The Chaldean patriarch spoke at the 55th Munich Security Conference, from 15 to 17 February. The prelate insists on the need to counter "the jihadist ideology" and to reform Islam by eliminating the concept of "holy war". Data on anti-Christian violence in the country.
Munich (AsiaNews) - Reforming the Constitution and the legal system of the country, reinforcing the primary objective of "respect for life", eliminating divisions and abuses that create "second-class citizens"; change the school curriculum "updating religion programs" respecting "the needs of modern times"; guaranteeing "job opportunities for young people". These are the points outlined by the Chaldean patriarch, Cardinal Louis Raphael Sako, in his speech at the 55th edition of the Munich Security Conference, in Germany, from February 15th to 17th.
In his address, sent to AsiaNews, the bishop insisted on the importance of "eliminating the jihadist ideology" in Islam and the concept of "holy war" against Christians and other religions.
The annual conference in the German city is the most important event in the world in terms of security and international policies. The event is attended by heads of state and government, prominent politicians, international organizations and representatives of the Armed Forces, civil society, business and the media.
The Chaldean primate intervened at the invitation of President Msc Wolfgang Ischinger, a retired German diplomat formerly ambassador to Washington. In his speech, Cardinal Sako recalled that the essence of the religious "message" is generally aimed at coexistence and cooperation, peace and security, freedom and dignity. However, for over a century Christians in the Middle East have experienced a climate of "endless violence".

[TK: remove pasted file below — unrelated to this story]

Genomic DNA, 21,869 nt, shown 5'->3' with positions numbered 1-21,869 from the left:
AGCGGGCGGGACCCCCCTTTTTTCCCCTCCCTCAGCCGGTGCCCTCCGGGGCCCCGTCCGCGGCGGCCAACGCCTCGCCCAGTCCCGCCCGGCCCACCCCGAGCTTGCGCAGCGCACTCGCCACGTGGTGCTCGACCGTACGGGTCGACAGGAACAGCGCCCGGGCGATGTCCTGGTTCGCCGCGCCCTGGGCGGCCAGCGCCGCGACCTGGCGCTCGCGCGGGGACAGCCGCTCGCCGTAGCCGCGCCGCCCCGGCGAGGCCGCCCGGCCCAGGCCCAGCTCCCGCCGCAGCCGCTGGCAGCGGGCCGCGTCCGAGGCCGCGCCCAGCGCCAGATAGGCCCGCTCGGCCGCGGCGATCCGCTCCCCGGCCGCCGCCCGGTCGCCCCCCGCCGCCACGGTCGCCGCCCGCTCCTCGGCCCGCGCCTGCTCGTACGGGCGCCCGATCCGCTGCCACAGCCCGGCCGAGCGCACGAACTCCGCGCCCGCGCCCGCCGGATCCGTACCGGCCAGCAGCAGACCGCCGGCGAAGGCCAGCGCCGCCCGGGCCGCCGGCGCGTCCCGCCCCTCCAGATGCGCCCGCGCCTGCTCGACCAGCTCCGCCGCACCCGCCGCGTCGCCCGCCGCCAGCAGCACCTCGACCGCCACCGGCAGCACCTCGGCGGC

From the Ottoman Empire to the First World War, through the Israeli-Palestinian conflict and the US invasion of Iraq in 2003 that caused violence, confusion and triggered a spiral of terror, there are many causes that explain the persecution. In particular, the American intervention has caused a situation of "chaos", the result of the "dissolution of the state" and prepared the ground for the advent of the Islamic State (IS, ex Isis).
The drama of Christians is revealed in numbers: 1225 faithful killed in various incidents of violence in Iraq; one million left the country; 120,000 displaced from Mosul and the Nineveh plain, who had to live for more than three years in refugee camps in conditions of extreme need (without the central government in Baghdad ever intervening to provide for their needs); 58 churches and many mosques were bombed or destroyed; about 23 thousand Christian, Yazidi and Sabei properties have been expropriated by the local "mafia".
The Cardinal warns, that to stop this spiral of hatred, "the ideology of jihad" must be eliminated and Muslim religious leaders encouraged to overcome the "literal" interpretation of the Koran and other sacred texts. Then he calls for the promotion of "humanitarian and national participation" in the development of the country "in a spirit of fraternity", which includes "support for the patrimony of Christians".
Card. Sako emphasizes that it a "rapid stabilization" of the plain of Nineveh is "essential", now that it is free from jihadist militias, but threatened by the Shiite forces that have recently targeted Christians. "The international community - he concludes - must assist the displaced and develop an effective long-term strategy" to guarantee "peace and prosperity" to a nation that "is supposed to be rich in resources".